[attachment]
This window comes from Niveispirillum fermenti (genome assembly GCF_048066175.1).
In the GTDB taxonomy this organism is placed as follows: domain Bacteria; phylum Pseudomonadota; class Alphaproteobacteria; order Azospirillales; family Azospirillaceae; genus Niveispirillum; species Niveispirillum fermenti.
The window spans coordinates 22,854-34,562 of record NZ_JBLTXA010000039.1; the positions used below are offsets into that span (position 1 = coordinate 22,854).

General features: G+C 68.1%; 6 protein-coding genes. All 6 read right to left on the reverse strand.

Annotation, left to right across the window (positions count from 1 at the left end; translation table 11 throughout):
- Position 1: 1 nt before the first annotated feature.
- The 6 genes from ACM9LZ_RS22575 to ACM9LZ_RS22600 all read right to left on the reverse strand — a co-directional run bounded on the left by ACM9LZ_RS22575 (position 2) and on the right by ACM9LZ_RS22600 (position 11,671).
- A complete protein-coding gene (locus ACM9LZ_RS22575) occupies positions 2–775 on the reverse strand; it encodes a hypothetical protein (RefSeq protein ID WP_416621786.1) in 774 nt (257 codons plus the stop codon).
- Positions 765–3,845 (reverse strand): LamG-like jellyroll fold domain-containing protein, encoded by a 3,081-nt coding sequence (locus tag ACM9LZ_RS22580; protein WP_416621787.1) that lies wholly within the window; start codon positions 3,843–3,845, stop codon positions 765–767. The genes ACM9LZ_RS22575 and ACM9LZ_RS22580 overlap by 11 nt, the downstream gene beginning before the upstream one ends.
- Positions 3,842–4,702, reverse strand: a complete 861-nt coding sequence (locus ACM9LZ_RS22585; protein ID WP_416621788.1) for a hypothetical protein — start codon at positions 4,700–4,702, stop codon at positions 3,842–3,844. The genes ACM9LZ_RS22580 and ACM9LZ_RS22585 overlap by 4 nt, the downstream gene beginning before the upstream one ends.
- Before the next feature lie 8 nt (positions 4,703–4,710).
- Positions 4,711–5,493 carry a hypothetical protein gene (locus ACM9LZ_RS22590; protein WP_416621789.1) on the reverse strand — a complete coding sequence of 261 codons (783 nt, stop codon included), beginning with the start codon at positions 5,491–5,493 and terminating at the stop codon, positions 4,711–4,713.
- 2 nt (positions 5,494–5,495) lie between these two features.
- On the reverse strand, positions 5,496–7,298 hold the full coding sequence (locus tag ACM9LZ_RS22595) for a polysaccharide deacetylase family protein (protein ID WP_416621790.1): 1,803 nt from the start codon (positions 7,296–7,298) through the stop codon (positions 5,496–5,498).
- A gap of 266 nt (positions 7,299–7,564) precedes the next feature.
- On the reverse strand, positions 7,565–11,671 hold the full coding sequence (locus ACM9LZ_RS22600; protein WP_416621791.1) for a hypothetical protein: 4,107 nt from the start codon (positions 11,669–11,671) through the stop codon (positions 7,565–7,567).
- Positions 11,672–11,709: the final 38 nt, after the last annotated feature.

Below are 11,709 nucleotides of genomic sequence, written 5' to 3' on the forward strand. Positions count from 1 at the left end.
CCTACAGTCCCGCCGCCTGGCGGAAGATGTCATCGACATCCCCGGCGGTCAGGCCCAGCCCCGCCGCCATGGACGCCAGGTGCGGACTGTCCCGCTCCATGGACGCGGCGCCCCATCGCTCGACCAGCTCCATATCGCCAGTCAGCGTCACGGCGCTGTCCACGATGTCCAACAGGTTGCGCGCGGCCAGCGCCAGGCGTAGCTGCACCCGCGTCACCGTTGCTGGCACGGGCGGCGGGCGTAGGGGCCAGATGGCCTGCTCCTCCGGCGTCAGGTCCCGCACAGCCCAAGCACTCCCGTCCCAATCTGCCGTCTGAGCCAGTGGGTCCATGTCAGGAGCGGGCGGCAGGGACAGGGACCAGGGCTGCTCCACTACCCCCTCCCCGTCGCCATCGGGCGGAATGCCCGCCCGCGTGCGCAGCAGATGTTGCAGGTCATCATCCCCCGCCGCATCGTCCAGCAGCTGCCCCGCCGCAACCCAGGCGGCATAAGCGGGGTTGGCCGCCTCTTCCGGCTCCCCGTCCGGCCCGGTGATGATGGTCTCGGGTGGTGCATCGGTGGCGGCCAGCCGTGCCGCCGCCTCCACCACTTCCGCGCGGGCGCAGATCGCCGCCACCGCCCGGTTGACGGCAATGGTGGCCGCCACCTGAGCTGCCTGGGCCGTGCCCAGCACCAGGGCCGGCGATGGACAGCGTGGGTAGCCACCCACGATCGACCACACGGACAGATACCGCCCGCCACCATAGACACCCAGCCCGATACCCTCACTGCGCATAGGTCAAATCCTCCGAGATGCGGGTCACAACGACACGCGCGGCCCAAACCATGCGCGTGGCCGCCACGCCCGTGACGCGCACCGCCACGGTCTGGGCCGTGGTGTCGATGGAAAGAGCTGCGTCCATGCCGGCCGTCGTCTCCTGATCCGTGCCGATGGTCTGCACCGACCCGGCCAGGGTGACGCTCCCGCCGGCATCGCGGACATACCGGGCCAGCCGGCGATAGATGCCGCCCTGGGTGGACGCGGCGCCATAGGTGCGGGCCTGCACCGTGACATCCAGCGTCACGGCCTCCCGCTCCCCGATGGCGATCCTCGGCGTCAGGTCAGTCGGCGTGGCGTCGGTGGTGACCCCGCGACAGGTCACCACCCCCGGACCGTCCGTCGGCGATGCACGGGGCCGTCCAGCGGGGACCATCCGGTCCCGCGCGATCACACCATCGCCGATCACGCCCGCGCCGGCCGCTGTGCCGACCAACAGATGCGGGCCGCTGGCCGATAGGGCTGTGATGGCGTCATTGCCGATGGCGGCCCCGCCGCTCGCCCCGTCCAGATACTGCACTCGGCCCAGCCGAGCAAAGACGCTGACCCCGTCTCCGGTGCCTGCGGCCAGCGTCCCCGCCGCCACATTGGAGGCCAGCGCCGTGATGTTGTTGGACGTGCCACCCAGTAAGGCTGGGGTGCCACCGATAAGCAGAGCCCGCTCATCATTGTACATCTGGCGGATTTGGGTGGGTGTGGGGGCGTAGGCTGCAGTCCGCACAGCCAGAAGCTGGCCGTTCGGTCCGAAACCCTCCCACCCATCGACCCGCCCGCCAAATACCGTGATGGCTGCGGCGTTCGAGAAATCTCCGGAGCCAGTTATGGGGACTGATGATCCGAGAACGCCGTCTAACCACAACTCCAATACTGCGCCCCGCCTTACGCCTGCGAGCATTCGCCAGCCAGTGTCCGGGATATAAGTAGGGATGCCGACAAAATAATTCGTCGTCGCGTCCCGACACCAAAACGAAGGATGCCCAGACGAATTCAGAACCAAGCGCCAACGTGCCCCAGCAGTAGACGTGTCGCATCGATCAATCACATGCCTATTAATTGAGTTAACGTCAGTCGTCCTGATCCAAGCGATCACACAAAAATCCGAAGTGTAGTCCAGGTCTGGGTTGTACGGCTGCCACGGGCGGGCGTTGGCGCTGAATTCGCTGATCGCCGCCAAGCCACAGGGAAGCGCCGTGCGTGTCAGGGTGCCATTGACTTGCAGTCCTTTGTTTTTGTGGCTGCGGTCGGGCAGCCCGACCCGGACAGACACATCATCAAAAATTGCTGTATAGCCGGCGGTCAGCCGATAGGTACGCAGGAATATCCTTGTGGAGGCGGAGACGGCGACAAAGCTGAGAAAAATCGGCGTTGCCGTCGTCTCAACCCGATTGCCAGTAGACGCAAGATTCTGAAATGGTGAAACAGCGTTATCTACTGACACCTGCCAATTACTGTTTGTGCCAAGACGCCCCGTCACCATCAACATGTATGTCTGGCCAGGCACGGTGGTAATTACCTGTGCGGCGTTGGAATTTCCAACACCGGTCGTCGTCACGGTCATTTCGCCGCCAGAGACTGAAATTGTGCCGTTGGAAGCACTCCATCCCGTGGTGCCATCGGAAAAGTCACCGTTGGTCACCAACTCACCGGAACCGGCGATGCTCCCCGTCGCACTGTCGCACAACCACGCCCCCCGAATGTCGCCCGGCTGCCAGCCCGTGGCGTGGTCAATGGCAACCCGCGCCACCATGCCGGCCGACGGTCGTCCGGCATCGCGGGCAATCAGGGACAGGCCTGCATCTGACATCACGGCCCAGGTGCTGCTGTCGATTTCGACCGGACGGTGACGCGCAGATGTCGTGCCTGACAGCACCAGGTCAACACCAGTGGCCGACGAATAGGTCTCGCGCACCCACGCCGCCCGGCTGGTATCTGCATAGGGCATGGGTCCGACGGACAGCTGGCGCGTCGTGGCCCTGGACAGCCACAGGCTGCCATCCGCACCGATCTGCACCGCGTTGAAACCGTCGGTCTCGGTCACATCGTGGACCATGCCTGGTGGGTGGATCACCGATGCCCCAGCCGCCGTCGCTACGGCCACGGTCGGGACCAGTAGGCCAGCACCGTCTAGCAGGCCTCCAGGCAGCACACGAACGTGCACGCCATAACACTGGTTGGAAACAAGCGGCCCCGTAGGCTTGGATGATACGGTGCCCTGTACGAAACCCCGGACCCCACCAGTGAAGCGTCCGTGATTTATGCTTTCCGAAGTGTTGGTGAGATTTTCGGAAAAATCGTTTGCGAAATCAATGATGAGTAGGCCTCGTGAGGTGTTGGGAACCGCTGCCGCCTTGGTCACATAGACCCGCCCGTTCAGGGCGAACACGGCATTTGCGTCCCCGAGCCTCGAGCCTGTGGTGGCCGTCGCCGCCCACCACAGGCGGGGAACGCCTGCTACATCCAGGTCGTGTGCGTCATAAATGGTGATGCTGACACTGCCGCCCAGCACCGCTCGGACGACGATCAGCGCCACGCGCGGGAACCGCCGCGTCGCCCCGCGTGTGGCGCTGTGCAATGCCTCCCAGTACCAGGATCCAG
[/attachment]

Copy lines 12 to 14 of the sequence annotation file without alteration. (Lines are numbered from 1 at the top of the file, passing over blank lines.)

- Positions 4,711–5,493 carry a hypothetical protein gene (locus ACM9LZ_RS22590; protein WP_416621789.1) on the reverse strand — a complete coding sequence of 261 codons (783 nt, stop codon included), beginning with the start codon at positions 5,491–5,493 and terminating at the stop codon, positions 4,711–4,713.
- 2 nt (positions 5,494–5,495) lie between these two features.
- On the reverse strand, positions 5,496–7,298 hold the full coding sequence (locus tag ACM9LZ_RS22595) for a polysaccharide deacetylase family protein (protein ID WP_416621790.1): 1,803 nt from the start codon (positions 7,296–7,298) through the stop codon (positions 5,496–5,498).